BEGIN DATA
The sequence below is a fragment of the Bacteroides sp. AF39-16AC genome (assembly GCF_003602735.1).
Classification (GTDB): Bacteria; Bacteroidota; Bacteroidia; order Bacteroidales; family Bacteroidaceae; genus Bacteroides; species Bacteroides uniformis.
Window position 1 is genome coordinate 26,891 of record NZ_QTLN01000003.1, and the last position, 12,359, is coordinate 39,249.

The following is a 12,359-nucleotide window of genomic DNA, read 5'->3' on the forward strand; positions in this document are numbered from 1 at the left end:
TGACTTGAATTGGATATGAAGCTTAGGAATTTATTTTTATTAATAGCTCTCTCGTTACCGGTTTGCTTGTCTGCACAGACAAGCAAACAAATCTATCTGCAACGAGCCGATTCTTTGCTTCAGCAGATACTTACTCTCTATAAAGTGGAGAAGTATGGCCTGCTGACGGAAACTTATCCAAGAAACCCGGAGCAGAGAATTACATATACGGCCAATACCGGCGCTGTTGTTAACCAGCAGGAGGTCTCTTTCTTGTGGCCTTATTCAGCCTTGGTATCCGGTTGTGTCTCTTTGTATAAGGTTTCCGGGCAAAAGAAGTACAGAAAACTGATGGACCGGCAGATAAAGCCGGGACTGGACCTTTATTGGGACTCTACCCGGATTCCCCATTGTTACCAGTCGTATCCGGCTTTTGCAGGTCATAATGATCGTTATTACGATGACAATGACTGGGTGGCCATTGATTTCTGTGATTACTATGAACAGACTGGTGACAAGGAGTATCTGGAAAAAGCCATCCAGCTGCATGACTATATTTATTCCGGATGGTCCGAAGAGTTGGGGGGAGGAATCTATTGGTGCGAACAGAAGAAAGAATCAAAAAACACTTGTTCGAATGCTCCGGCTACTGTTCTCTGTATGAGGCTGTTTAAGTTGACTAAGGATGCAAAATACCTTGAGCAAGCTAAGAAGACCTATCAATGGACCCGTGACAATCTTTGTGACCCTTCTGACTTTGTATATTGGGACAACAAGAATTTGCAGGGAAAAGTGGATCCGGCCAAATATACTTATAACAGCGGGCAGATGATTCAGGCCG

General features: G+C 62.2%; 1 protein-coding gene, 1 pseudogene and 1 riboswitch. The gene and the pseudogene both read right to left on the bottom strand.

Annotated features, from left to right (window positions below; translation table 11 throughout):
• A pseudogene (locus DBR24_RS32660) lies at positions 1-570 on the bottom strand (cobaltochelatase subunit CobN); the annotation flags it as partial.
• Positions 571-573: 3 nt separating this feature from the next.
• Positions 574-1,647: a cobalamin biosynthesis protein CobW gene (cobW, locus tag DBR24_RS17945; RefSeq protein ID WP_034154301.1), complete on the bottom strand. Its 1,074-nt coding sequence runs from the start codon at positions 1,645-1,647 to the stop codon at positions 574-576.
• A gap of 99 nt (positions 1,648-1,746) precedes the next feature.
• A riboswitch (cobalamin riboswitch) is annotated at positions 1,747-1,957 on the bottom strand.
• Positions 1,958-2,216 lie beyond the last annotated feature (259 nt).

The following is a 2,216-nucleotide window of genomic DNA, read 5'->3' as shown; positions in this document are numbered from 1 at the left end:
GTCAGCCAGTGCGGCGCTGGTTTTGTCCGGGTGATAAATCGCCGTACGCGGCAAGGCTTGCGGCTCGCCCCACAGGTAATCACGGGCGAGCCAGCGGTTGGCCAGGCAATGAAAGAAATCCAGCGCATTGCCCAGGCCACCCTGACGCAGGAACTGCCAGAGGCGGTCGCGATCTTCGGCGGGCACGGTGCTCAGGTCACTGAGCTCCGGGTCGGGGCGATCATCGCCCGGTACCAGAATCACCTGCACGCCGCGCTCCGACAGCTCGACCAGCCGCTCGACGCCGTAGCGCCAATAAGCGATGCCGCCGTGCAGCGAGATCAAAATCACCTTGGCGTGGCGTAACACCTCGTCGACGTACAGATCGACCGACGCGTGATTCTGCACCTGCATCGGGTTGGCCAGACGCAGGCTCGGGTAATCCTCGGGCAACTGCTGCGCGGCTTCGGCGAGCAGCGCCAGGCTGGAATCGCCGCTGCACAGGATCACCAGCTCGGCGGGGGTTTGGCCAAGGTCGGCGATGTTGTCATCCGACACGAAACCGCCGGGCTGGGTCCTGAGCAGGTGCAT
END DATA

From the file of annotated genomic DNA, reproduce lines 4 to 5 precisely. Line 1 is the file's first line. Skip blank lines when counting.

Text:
The following is a 12,359-nucleotide window of genomic DNA, read 5'->3' on the forward strand; positions in this document are numbered from 1 at the left end:
TGACTTGAATTGGATATGAAGCTTAGGAATTTATTTTTATTAATAGCTCTCTCGTTACCGGTTTGCTTGTCTGCACAGACAAGCAAACAAATCTATCTGCAACGAGCCGATTCTTTGCTTCAGCAGATACTTACTCTCTATAAAGTGGAGAAGTATGGCCTGCTGACGGAAACTTATCCAAGAAACCCGGAGCAGAGAATTACATATACGGCCAATACCGGCGCTGTTGTTAACCAGCAGGAGGTCTCTTTCTTGTGGCCTTATTCAGCCTTGGTATCCGGTTGTGTCTCTTTGTATAAGGTTTCCGGGCAAAAGAAGTACAGAAAACTGATGGACCGGCAGATAAAGCCGGGACTGGACCTTTATTGGGACTCTACCCGGATTCCCCATTGTTACCAGTCGTATCCGGCTTTTGCAGGTCATAATGATCGTTATTACGATGACAATGACTGGGTGGCCATTGATTTCTGTGATTACTATGAACAGACTGGTGACAAGGAGTATCTGGAAAAAGCCATCCAGCTGCATGACTATATTTATTCCGGATGGTCCGAAGAGTTGGGGGGAGGAATCTATTGGTGCGAACAGAAGAAAGAATCAAAAAACACTTGTTCGAATGCTCCGGCTACTGTTCTCTGTATGAGGCTGTTTAAGTTGACTAAGGATGCAAAATACCTTGAGCAAGCTAAGAAGACCTATCAATGGACCCGTGACAATCTTTGTGACCCTTCTGACTTTGTATATTGGGACAACAAGAATTTGCAGGGAAAAGTGGATCCGGCCAAATATACTTATAACAGCGGGCAGATGATTCAGGCCG